World Water Day is on March 22. Did you know the United Nations estimates that 2.1 billion people live without safe water at home? And according to the Global Water Institute, 700 million people worldwide could be displaced by intense water scarcity by 2030. These statistics may be overwhelming, but it’s essential that we teach students about water, the challenges we currently face and the ways we can help create a world where everyone has access to safe water.
In many communities, if you want a drink of water you just turn on a tap or open a bottle. But for millions of families worldwide, finding clean water is a daily challenge, and kids are often the ones responsible for carrying water to their homes. Every Last Drop looks at why the world’s water resources are at risk and how communities around the world are finding innovative ways to quench their thirst and water their crops. Maybe you’re not ready to drink fog, as they do in Chile, or use water made from treated sewage, but you can get a low-flush toilet, plant a tree, protect a wetland or just take shorter showers. Every last drop counts!
We’re all connected to the ocean, and the ocean to us. The ocean provides half the oxygen we breathe; it feeds us, creates our weather and provides us with water. But we haven’t been as kind to the ocean in return. The problems are many: pollution, overfishing, rising seas and acid waters. What can be done? Don’t despair; take action. Dive In! explores our intimate connection with the ocean and provides every reader with an achievable set of actions that can help improve ocean health for our sake and the sake of the millions of marine plants and animals that share the planet with us. Filled with colorful photos and positive stories, Dive In! is as informative as it is inspirational.
Ian McAllister and Nicholas Read
Following up the success of their first two books about the Great Bear Rainforest, The Salmon Bears and The Sea Wolves, Ian McAllister and Nicholas Read take readers on an expedition into the wondrous and mysterious underwater world of the Great Bear Sea. This amazing part of the northeast Pacific Ocean is home to some of the planet’s mightiest and most beloved residents: whales, sea lions, dolphins, orcas, sea otters and wild salmon. Filled with spectacular images of this largely unknown part of the world, the book also explores the uncertain future of the Great Bear Sea in this age of climate change, overfishing, pipelines and oil tankers. Can a rainforest full of rare spirit bears, fishing wolves and great grizzlies survive without a Great Bear Sea to feed and nourish it?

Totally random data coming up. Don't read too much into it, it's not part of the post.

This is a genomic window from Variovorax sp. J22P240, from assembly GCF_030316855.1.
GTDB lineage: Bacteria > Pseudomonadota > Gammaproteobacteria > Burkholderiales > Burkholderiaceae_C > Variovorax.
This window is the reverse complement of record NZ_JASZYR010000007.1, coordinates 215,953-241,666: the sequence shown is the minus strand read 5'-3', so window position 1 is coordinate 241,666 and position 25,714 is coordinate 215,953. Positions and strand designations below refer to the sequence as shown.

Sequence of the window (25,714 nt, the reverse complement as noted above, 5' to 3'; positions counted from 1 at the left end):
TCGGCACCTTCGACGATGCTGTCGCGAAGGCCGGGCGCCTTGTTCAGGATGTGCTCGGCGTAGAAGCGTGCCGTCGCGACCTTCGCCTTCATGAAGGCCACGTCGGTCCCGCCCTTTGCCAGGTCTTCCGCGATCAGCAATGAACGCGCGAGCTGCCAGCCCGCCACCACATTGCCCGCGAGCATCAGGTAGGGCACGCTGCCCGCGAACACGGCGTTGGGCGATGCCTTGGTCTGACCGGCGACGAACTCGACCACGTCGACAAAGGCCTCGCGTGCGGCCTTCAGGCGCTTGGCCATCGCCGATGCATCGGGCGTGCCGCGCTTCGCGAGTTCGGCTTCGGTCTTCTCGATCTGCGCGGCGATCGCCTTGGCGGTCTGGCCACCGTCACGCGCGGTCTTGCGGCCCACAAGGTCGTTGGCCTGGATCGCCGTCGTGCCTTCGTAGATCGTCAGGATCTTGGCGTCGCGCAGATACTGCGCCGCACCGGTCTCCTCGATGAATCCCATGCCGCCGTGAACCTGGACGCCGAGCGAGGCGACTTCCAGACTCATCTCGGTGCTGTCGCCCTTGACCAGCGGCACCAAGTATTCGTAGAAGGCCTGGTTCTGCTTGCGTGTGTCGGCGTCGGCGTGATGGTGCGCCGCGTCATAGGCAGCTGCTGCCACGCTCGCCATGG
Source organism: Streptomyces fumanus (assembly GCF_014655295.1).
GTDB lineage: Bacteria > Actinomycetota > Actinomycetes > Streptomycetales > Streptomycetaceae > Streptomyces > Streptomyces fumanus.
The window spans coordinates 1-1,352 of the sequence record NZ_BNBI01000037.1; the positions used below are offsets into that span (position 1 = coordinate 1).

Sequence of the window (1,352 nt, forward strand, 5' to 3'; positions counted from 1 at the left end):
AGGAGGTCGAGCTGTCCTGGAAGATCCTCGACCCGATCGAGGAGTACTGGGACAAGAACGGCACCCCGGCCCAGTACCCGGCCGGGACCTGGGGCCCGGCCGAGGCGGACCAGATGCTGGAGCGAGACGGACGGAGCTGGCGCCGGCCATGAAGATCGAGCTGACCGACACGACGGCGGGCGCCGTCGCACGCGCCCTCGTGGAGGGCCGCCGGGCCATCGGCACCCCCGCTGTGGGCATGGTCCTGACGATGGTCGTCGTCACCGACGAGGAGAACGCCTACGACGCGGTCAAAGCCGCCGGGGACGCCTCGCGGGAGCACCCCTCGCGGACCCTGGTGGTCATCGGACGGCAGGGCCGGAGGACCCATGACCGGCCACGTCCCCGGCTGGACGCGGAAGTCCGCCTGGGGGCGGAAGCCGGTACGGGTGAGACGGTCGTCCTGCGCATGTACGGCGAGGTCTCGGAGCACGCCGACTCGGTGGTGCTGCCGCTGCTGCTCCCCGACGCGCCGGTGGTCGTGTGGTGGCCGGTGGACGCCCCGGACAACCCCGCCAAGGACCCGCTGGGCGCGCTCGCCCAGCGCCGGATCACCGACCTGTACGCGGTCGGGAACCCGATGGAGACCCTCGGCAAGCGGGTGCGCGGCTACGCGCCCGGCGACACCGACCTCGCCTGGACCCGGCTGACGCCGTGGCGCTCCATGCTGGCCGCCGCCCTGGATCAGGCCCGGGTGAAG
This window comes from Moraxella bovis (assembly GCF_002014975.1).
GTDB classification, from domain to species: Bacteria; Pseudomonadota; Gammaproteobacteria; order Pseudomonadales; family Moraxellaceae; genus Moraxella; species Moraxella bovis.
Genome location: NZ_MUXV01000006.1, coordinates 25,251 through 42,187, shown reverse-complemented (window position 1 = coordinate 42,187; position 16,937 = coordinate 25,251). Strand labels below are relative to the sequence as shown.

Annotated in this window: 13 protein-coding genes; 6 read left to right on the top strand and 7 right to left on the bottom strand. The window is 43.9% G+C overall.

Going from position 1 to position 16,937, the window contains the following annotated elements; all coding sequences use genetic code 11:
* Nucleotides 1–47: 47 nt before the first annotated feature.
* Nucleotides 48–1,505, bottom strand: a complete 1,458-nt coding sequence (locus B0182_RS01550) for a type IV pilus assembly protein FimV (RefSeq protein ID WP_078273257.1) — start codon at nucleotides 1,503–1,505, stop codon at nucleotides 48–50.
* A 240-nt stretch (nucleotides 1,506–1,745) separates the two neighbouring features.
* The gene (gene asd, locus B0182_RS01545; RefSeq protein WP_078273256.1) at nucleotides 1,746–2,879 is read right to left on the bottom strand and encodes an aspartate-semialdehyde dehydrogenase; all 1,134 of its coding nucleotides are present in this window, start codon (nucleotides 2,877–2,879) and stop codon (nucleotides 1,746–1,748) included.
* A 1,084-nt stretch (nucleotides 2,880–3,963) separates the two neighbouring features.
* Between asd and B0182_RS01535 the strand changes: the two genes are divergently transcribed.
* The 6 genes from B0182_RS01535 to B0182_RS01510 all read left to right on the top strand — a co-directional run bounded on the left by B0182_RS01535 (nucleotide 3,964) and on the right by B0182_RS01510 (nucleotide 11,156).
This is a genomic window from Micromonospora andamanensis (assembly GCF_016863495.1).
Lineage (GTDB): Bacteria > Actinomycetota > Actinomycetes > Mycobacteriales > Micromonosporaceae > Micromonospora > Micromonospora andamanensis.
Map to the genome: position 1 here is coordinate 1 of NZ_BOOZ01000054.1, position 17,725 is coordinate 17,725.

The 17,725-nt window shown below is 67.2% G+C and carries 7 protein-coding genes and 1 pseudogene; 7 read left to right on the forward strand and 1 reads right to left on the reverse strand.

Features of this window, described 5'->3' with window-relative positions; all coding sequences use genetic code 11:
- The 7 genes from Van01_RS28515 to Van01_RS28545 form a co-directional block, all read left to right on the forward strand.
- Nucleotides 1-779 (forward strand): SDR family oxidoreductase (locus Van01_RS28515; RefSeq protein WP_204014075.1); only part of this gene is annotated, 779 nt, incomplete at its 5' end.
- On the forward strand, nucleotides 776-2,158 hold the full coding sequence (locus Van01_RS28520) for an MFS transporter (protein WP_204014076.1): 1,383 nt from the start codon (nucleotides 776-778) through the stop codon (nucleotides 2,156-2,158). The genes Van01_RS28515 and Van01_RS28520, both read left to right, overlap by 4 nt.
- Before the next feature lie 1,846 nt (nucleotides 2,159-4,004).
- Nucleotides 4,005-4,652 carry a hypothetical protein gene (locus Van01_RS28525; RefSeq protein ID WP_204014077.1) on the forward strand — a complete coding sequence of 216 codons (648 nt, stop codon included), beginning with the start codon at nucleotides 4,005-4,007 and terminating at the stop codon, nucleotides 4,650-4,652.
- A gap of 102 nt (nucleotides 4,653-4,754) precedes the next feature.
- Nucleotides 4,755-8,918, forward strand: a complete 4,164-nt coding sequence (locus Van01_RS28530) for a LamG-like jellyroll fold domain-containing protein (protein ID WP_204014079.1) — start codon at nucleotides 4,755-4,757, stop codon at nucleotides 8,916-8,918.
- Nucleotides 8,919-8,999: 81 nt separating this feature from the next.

Justine is worried about what plastic is doing to the environment and to her classmates, so she sets out to ban bottled water school-wide. The only problem is, the new principal, Dr. Proctor, isn’t on board. Justine will have to convince him and persuade her classmates if Project Bottle Throttle is going to succeed! Justine always stands up for what she believes in and encourages activism in the classroom.
Ian McAllister and Nicholas Read
The Great Bear Rainforest is a majestic place full of tall trees, huge bears and endless schools of salmon. Award-winning photographer and author Ian McAllister’s luminous photographs illustrate the story of a lone wolf who swims to one of the small islands that dot the rainforest’s coast. The island provides him with everything he needs—deer, salmon, fresh water—everything, that is, but a mate. When a female wolf arrives on the island’s rocky shores, she and he start a family and introduce their pups to the island’s bounty. The book allows young readers to understand how animals are dependent on natural resources like fresh water, and that water challenges affect them too.
Most of us see trees every day, and too often we take them for granted. Trees provide us with everything from food, fuel and shelter to oxygen and filtered water. Deep Roots celebrates the central role trees play in our lives, no matter where we live. Each chapter in Deep Roots focuses on a basic element—water, air, fire and earth—and explores the many ways in which we need trees to keep our planet healthy and livable. From making rain to producing fruit to feeding fish, trees play an integral role in maintaining vibrant ecosystems all over the world. Facts about trees and hands-on activities throughout help readers discover ways to get to know our giant neighbors better.
Orca Footprints is a nonfiction series for middle readers that answers kids’ questions about the state of the natural world, resource sustainability and how to be global citizens. Using the Orca Footprints series, this guide helps educators build an inquiry-based unit plan based on three learning modules: Our Earth, Our Work and Our Global Community. The guide includes introductions to fourteen Orca Footprint titles with ideas on how to present and use the books with a variety of dynamic activities and thoughtful graphic organizers to support students’ learning.